Eric Widjaja ranks among the country’s most successful designers. In addition to founding and directing the design studio Thinking*Room, his designs have adorned the marketing and advertising campaigns of major brands such as Xerox, GE, and Levi’s.
The 38-year old studied at the Academy of Art University in San Francisco, California, and spent a few years at Landor Associates, one of the world’s best known brand consulting firms, before returning to his homeland and establishing Thinking*Room.
Do you remember when you first became interested in designing?
It was back when I was in junior high school. I wasn’t good at drawing at all to be honest, but I loved music so much — rock music specifically. Rock music made me dive deep into design. Songs, compositions, album covers, band logos; they all depicted something that moved me toward designing.
What was your initial goal as a young man trying to learn design?
I was a little bit late when I discovered that my real passion was in design, and before that I had wasted two years studying industrial engineering. So my initial goal back then was to finish my bachelor degree as soon as possible [in order to study design].
What kind of feeling did design give you when you first got into the field?
There is no specific feeling; I believe graphic design is a profession. My thinking, when I decided to go to design school, was how I could use my profession to support a career in the future, to survive. Being a graphic designer; I love everything about it, from the beginning to finishing process. I love the brainstorming session, the craftsmanship, and all the details that I put into the work.
Can you give us a specific example of when you first completed something and felt fulfilled?
I feel fulfilled when I get paid [laughs], just kidding. Actually, it was the first time my work in [design] school was picked to be shown all year long in the Academy of Art’s The Annual Spring Show in 1999.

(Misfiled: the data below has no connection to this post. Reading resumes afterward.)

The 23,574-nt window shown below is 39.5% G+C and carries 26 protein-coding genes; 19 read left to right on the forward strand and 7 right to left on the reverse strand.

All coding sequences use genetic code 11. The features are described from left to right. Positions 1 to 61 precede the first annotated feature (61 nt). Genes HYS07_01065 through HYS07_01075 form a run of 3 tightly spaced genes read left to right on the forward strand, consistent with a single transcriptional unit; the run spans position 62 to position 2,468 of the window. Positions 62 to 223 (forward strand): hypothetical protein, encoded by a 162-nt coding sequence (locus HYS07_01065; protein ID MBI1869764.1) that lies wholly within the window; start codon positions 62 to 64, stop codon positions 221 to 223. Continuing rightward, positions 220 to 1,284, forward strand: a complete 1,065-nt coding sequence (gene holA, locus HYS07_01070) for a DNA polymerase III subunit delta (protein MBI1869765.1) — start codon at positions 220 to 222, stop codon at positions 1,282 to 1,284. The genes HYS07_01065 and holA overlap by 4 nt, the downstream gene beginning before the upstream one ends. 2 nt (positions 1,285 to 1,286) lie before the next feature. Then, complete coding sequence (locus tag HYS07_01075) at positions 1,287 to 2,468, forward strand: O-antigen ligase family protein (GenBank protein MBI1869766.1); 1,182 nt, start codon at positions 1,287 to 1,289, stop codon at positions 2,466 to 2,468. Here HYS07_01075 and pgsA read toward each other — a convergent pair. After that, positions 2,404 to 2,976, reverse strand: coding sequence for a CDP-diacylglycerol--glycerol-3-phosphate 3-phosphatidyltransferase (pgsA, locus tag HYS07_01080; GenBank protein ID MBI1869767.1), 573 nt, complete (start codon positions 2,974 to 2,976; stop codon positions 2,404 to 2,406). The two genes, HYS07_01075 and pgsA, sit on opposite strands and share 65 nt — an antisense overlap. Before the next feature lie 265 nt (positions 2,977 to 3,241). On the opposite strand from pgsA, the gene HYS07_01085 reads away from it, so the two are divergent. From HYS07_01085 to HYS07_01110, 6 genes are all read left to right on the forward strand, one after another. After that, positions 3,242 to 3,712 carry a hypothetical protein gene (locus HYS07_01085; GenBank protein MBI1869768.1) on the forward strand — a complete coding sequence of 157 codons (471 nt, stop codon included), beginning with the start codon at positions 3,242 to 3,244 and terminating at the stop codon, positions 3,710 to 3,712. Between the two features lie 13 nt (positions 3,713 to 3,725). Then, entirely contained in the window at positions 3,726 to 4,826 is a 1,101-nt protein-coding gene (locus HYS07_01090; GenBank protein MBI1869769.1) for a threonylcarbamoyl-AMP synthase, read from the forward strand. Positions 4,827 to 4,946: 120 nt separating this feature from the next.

How have things changed now? Has it become more of a job?
From early on, I’ve always assumed it was a job. As I said earlier, graphic design is a profession. We have a deadline, we need to solve a problem with clients, and we get paid for it. I guess those factors differentiate graphic design from fine arts.
How and when did you start becoming more serious in the field of design?
After I finished my studies, I decided to take what I’ve learned from school to a serious level. Because that is the only thing I could do, so I should make this profitable yet inspiring to others.
Can you tell us a little bit about Thinking*Room?
Thinking*Room is a graphic design studio. We create everything related to graphic design ranging from identities, prints and packaging to websites. We work with a range of clients from corporate to retail business.
Does anything you’ve done personally stand out?
Most of the works are a valuable asset to my studio, so I would say everything stands out.
What has been your proudest achievement as a designer?
Whenever my work inspires others. Also, I tend to give strong directions in every project, without readying any alternatives and most of the time it works. That is a personal accomplishment for me as well as part of the excitement of being a designer.
What would you say is your unique trait as a designer?
I’m not the type of person who is able to judge himself, so I don’t really know what my unique trait is. But most of the other designers who have worked with me say that I’m the type of designer who isn’t easily satisfied.
How has design in Indonesia been growing over the years?
In terms of community and creative people-design practitioners, it is growing aggressively — exactly how I imagined it when I initially opened my studio. Hopefully design can help shape this country.